- 1. One of the two midwives who were ordered by Pharaoh to kill all the Hebrew male children (Ex. i. 15). Philo ("Quis Rerum Divinarum," ed. 1613, p. 389; ed. Schwickert, 1828, iii. 30, § 26) possibly correctly identifies this name, which in Hebrew is , with another Puah written in Hebrew , and explains Φουὰ ἐρυθρὰν ἑρμηνεύεται, i.e., "Puah, which is interpreted 'the red.' " In the sense of "color" "pu'ah" (Arabic "fuwwah") occurs in Shab. 89b and Yer. 'Er. 26c.In Midr. Tadshe (on Ex. i. 15) it is assumed that Puah, as well as the other midwife, was a proselyte, and was not identical with Miriam. For the different views which identify Puah with Miriam or Elisheba see Miriam in Rabbinical, Literature and Jochebed.
- 2. Father of Tola the judge, and son of Dodo of the tribe of Issachar (Judith x. 1). The Septuagint renders "Dodo" by uncle (of Abimelech) and interpolates the word "Kareah," which is not found in the Masoretic text of this passage. The opinions of recent commentators are very much divided regarding the meaning of the word "Dodo."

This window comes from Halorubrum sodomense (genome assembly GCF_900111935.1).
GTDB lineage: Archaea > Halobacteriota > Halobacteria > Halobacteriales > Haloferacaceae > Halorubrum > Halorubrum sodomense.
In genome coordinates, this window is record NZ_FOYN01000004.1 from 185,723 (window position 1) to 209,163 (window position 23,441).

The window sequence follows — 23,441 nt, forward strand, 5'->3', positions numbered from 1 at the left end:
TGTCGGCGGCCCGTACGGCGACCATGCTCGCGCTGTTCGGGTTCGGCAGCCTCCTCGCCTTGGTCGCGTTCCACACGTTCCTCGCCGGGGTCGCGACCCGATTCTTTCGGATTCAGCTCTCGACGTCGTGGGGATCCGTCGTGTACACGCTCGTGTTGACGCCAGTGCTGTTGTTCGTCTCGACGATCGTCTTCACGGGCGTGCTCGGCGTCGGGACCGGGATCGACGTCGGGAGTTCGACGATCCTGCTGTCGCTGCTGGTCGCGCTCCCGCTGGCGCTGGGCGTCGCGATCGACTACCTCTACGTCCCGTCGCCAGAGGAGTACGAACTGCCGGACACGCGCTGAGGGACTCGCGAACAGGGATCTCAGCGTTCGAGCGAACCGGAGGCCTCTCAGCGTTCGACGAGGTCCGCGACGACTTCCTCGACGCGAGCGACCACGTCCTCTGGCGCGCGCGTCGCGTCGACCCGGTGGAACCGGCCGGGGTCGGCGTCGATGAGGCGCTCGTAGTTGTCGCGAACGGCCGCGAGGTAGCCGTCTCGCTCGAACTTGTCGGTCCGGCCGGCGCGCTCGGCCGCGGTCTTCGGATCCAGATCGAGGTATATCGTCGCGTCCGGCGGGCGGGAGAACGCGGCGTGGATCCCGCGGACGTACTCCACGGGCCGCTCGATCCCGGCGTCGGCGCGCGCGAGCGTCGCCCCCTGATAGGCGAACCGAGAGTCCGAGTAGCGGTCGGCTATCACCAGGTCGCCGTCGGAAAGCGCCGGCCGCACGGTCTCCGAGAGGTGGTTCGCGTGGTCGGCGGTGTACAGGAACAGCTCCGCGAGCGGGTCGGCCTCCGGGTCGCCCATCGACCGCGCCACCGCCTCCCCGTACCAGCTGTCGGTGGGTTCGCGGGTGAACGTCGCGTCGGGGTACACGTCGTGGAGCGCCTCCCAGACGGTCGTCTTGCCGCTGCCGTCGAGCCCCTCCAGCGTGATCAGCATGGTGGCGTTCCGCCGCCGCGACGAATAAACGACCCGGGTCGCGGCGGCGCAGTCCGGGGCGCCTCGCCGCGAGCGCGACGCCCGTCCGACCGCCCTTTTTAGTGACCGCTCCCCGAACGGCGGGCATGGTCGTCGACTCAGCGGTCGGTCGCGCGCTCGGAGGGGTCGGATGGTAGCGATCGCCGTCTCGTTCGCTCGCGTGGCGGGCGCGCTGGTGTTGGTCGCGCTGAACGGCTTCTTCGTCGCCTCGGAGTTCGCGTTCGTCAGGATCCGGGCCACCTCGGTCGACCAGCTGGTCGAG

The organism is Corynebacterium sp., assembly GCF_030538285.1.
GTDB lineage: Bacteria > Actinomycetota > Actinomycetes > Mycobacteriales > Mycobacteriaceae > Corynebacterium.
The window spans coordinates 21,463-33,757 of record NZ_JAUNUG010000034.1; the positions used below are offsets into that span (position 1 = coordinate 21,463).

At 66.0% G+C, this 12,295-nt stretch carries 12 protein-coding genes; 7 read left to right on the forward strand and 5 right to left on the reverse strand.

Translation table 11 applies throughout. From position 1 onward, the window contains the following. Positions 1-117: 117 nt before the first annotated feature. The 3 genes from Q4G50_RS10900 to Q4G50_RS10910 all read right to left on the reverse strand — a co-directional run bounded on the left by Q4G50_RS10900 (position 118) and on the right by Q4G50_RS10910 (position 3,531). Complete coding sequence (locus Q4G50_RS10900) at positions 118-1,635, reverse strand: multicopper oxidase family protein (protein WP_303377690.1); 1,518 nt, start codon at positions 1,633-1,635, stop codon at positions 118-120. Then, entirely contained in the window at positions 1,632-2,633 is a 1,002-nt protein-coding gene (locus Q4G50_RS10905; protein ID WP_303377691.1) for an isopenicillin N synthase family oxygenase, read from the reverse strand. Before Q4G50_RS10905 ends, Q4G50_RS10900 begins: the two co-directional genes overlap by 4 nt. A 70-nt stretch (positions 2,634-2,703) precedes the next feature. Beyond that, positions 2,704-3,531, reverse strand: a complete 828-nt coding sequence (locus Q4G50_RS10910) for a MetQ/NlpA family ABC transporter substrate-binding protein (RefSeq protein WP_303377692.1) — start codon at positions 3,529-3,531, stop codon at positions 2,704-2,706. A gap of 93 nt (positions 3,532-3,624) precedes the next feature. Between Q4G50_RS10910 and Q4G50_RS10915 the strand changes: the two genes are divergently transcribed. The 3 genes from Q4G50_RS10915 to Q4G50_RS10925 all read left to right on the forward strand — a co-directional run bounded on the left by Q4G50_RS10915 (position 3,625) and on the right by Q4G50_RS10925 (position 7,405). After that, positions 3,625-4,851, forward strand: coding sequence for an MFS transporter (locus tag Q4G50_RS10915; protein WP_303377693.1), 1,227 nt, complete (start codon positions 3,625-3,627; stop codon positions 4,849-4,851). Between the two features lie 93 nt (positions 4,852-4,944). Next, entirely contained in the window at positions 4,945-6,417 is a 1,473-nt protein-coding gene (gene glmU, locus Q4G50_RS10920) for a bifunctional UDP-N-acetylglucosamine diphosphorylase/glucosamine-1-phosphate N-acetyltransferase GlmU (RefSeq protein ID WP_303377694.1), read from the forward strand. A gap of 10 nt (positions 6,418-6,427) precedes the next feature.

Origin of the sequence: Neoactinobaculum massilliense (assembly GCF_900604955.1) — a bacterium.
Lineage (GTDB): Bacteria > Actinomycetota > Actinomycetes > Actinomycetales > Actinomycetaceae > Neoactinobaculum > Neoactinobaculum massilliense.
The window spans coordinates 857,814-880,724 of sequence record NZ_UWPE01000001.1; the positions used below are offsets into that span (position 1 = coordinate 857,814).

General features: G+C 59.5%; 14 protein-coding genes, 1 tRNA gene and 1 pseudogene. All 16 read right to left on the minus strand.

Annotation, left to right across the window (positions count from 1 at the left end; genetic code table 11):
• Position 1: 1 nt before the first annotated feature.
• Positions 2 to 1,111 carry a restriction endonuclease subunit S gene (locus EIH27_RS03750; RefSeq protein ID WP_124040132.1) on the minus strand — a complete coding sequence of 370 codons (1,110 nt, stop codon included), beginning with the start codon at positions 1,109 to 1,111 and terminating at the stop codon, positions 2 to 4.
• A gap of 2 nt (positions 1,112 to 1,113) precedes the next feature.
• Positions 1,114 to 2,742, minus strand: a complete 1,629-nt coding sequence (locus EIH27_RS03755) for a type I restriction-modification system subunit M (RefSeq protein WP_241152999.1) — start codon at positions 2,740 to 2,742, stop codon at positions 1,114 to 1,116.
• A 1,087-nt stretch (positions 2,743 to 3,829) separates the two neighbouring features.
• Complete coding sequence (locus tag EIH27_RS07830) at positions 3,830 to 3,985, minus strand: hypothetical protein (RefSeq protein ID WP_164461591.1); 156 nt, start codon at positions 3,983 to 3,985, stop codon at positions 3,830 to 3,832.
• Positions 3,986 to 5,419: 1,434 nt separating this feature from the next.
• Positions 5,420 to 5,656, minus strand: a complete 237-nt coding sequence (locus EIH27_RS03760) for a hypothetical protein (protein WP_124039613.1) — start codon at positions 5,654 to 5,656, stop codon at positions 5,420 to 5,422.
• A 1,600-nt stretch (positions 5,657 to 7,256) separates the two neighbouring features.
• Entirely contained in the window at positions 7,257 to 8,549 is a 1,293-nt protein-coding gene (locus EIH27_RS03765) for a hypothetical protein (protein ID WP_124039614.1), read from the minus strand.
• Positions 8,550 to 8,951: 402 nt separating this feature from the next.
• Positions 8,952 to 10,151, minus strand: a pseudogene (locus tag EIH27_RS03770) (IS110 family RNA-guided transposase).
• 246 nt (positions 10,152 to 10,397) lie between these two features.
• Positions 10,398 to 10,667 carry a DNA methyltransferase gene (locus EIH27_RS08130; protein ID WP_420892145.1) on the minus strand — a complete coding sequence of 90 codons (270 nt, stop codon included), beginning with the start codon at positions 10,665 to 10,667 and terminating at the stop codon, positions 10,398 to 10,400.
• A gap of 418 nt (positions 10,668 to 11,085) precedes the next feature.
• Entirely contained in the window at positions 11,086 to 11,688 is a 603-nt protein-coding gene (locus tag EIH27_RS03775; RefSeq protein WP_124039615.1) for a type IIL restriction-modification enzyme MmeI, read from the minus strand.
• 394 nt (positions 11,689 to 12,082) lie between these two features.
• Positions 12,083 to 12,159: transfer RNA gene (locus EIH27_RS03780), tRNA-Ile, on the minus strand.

- 3. Second son of Issachar (Gen. xlvi. 13). In the desert he formed the tribe of the Punites (Num. xxvi. 23); and he is mentioned in I Chron. vii. 1. In the Authorized Version the name is spelled "Pua"; in the Revised Version, "Puvah."
- Levy, Neuhebr. Wörterb. s.v.:
- Löw, Aramäische Pflanzennmen, p. 251, Vienna, 1881;
- Hollenberg, in Stade's Zeitschrift, i. 104 et seq.